There hangs a bell at the Yoga Path.  Suspended toward the back of the studio on a separate section of wall in front of the kitchen door. This section of wall stands apart from all other walls at the school and joins the room only at the floor and ceiling. This isolation was the unintentional result of building movable walls that would open or close the studio, partitioning it to either two rooms or allowing for one great room. The wall has come to be known, at least by some, as the Bell Tower, because on it up about six feet, resides the heavy bell that is rung at the end of each class. At least by some.

the Yoga Path bell

Not all the teachers choose to ring the bell. A while back my teacher, Margaret Hahn, consented to teach at the Path. This was a great honor for me as owner of the new yoga school. Margaret had taught me at numerous locations during my many years with her. At three studios, a couple of YMCAs, four different churches, and her home. She had founded the Omaha Yoga School and from it taught me in yoga, and trained me in the teaching of it. I had been on her faculty for a number of years during that time, studying a host of yogic concepts and authors and in the course of the this long and fruitful tutelage. But in all this time, there had never been – a bell!

Margaret was always more of a drumming  teacher. If you’ve ever been to her class, you know that she starts off with a circumambulation and the Prayer to Mount Kailash:

With unchanging mind I have faith,
I prostrate in homage and do circumambulation.
Bless us, so we have power to do limitless good to all being.
Bless us,so we are bound to act for the supreme liberation of all being.
Bless us, so we accomplish both our own and others good.

After prostrating and saying this pray, we walk mindfully with the teacher pounding the drum, slowly in time with our steps. One beat — you step into the present, bringing all of you awareness to the earth you standing on, at that moment. The next beat — you lift the back foot and shake off the dust of the past. Drum/ step …………drum/step……….drum/ step……. around the circle, around a likeness of Mount Kailash. In the years that Margaret has done this we’ve carried drums into schools, classrooms, libraries, and temples. When traveling I’ve seen her carry cumbersome instruments over meadows, through cornfields, across streams, into forests, up mountains, and even into earthen lodges. Even in situations where there was no drum, students would go off to gather contrivances like sticks or rocks to pound together as we circled.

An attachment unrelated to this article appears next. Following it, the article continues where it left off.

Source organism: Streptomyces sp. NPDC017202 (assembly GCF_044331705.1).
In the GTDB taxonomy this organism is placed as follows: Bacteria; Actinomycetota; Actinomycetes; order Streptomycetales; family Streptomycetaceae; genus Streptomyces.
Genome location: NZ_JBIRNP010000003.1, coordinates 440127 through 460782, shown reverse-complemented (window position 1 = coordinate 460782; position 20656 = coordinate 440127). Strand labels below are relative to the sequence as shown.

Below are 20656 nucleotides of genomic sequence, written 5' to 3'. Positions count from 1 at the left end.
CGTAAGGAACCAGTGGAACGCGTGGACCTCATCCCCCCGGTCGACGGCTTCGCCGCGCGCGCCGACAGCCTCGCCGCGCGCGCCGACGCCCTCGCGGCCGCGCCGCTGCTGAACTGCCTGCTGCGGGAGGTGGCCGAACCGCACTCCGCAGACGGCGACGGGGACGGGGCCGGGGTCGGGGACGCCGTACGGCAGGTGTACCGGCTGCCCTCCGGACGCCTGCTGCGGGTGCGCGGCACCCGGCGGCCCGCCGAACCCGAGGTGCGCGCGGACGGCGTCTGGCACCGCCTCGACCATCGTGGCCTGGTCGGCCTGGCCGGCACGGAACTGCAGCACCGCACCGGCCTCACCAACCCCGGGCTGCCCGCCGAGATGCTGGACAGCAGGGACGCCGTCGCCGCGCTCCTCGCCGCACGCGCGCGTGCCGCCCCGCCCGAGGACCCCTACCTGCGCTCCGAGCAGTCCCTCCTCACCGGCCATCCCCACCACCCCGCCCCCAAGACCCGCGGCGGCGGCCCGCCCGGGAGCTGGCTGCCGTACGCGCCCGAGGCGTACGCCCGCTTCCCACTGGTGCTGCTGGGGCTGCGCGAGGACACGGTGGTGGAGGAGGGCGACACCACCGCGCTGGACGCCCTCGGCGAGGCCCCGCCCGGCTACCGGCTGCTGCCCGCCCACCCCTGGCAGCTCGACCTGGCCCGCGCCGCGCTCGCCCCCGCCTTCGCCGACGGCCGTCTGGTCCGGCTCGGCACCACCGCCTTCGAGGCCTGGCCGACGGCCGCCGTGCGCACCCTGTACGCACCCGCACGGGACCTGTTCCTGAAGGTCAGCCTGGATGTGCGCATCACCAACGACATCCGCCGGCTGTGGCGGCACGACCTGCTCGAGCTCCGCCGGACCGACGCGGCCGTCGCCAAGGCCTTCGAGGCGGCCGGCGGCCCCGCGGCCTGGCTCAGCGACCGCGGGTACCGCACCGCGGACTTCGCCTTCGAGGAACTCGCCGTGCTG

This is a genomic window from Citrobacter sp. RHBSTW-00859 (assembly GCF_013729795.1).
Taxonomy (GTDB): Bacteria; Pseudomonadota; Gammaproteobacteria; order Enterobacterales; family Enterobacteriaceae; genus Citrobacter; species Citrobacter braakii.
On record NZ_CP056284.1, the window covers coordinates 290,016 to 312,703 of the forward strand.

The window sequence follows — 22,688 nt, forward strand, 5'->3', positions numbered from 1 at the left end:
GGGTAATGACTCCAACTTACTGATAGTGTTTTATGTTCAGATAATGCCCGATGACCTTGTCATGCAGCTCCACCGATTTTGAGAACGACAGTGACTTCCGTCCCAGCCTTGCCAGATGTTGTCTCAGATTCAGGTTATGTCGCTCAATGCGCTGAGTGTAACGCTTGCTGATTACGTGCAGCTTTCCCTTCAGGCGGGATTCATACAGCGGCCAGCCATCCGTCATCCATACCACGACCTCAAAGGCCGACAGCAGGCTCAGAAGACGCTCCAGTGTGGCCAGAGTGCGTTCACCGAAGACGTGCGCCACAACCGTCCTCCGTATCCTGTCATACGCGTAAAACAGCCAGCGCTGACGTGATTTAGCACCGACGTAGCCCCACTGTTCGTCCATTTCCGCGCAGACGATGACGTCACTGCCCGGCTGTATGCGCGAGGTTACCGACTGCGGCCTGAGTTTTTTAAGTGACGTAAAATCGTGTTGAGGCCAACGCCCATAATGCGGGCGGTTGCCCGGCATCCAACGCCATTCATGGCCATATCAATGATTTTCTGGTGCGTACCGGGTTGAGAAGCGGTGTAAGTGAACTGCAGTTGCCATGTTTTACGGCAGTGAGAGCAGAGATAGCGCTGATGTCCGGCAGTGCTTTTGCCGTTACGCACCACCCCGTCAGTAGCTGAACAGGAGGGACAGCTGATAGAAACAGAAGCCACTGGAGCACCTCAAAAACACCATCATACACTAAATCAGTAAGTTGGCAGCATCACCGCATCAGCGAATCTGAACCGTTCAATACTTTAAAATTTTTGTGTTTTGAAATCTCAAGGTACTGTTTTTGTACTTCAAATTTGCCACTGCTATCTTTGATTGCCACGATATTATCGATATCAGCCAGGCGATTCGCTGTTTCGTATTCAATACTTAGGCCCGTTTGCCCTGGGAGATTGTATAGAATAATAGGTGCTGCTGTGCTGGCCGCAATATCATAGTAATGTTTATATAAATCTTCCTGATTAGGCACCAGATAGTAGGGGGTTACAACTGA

And so when I was showing Margaret, with some pride, the layout of the Yoga Path, she naturally asked toward the end of the tour, where do you keep your drums? It was as though the mallet had struck the timpani of my head. Sheepishly I looked at my teacher and confessed, “I don’t have a drum Margaret.” “What do you use to teach class?” she asked quizzically, as though asking, what do you do for air? I tried to boldly put forth that I ring the bell. Then went back to the bell tower and invited the sound of the bell. As its rich resonance faded into silence she just steadfastly smiled at me with expression of “where did I go wrong with you?”
To my knowledge, Margaret Hahn has never rang the bell.

~to be continued~